He told old stories, laughing slowly.
He sang old songs.
Forty years ago his son
who was parked making love in the country
noticed Harry parked making love
in a car up ahead.
When he was ninety he wanted to die.
He couldn't ride or grow flowers
or tend the plots in the graveyard
that he had kept up
faithfully, since Sally died.
This morning I looked into the pale
raisin of Harry's face.
Literary and Historical Notes:
It's the birthday of poet Charles Baudelaire, born in Paris (1821). He left behind only one major book of poetry, The Flowers of Evil (1857).
It was on this day in 1865 that General Robert E. Lee surrendered the Army of Northern Virginia to Ulysses S. Grant, effectively ending the American Civil War. On April 5th, Grant sent a message to Lee that said, "General: The result of the last week must convince you of the hopelessness of further resistance on the part of the Army of Northern Virginia in this struggle."
Lee wrote back to say, "Though not entirely of the opinion you express of the hopelessness of further resistance ... I reciprocate your desire to avoid useless effusion of blood, and therefore, before considering your proposition, ask the terms you will offer, on condition of its surrender."
And so they met at the Appomattox Court House on April 9th, Palm Sunday, just after noon. Afterward, Lee rode back to his camp, and crowds of Confederate soldiers along the road began to weep as he passed.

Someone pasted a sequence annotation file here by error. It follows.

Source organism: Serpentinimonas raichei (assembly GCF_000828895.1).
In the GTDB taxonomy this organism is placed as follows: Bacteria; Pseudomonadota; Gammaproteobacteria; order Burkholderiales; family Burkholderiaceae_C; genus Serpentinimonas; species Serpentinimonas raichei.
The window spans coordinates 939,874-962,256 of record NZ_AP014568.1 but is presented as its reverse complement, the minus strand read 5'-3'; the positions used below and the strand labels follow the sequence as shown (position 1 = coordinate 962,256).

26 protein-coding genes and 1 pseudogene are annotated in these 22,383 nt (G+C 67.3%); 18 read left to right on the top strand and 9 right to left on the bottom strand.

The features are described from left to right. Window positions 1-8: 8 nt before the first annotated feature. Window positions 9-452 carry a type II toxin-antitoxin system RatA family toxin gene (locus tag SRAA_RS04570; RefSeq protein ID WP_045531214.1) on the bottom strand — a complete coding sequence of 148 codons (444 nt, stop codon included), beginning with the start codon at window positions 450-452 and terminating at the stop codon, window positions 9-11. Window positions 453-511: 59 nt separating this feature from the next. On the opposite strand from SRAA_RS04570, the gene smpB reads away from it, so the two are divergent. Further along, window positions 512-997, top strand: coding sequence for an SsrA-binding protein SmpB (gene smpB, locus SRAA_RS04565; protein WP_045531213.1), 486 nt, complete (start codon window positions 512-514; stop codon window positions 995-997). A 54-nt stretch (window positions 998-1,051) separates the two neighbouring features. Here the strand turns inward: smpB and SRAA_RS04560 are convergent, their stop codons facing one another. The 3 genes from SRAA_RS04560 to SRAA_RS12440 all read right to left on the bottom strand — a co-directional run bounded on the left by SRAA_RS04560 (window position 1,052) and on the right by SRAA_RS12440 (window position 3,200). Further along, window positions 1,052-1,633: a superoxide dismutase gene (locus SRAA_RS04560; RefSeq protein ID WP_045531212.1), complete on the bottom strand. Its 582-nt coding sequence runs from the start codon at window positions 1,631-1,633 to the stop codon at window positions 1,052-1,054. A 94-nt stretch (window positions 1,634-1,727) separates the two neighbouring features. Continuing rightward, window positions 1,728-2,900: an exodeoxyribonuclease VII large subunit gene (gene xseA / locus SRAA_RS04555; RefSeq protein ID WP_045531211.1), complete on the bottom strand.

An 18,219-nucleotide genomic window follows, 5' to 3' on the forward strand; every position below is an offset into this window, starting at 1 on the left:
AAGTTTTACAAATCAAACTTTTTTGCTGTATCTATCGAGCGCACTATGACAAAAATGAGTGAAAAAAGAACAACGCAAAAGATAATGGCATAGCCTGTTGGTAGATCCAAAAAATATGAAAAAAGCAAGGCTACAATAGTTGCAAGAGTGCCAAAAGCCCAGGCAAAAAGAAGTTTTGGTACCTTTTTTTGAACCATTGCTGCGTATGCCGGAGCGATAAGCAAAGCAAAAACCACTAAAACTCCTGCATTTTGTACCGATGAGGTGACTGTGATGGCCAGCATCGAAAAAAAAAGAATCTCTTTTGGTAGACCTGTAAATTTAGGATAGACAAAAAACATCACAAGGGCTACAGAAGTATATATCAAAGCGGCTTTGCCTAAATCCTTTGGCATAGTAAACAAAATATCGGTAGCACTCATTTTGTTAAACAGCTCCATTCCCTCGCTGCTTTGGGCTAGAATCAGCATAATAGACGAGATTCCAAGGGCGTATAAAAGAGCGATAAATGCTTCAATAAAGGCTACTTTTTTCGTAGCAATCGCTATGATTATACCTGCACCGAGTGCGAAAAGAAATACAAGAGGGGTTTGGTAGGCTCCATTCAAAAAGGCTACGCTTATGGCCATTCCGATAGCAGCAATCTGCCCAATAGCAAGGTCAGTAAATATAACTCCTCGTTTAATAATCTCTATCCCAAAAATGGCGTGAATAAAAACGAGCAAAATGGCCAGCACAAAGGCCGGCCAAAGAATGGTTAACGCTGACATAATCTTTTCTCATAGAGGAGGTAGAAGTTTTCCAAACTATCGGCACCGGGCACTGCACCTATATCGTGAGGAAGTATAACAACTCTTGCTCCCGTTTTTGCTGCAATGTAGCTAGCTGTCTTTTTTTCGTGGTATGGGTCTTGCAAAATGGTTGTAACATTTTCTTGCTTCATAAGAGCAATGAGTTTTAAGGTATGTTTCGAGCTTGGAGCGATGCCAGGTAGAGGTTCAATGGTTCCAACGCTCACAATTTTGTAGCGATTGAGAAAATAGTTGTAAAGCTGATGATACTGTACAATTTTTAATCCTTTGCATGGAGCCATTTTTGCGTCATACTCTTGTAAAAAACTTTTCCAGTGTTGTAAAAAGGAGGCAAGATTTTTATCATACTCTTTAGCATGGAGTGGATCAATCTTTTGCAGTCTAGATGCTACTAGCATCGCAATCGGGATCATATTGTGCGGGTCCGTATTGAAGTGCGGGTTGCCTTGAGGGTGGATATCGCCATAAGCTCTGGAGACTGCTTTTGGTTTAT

It's the birthday of Eadweard Muybridge, born in Kingston-on-the-Thames, England (1830). He emigrated to California in the 1850s, where he took up photography and quickly became one of the first internationally known photographers. Between 1867 and 1872 he took more than 2000 photographs, many of them views of the Yosemite Valley.
It was Eadweard Muybridge who designed a new camera that could take a picture in one-thousandth of a second. To test his improvement, he set up twenty-four cameras along a race track with trip wires to pull the shutters. With those cameras, he managed to take a series of pictures of a horse galloping, proving for the first time that all four of a horse's hooves will sometimes be off the ground at the same time.
It's the birthday of Hugh Hefner, born in Chicago, Illinois (1926). He was brought up by strict Methodist parents. He was writing promotional copy for Esquire magazine when he got the idea for a new men's magazine that would be similar to Esquire but more daring.
Hefner financed the project with $600 of his own money, all the money that he had. He also raised about $10,000 by the sale of stock to friends. The result was Playboy magazine. The first issue featured a nude calendar photograph of Marilyn Monroe, which Hefner had bought from a calendar company for $200. It reached the newsstands in December of 1953 and sold out its press run of 53,991 copies at 50 cents a copy.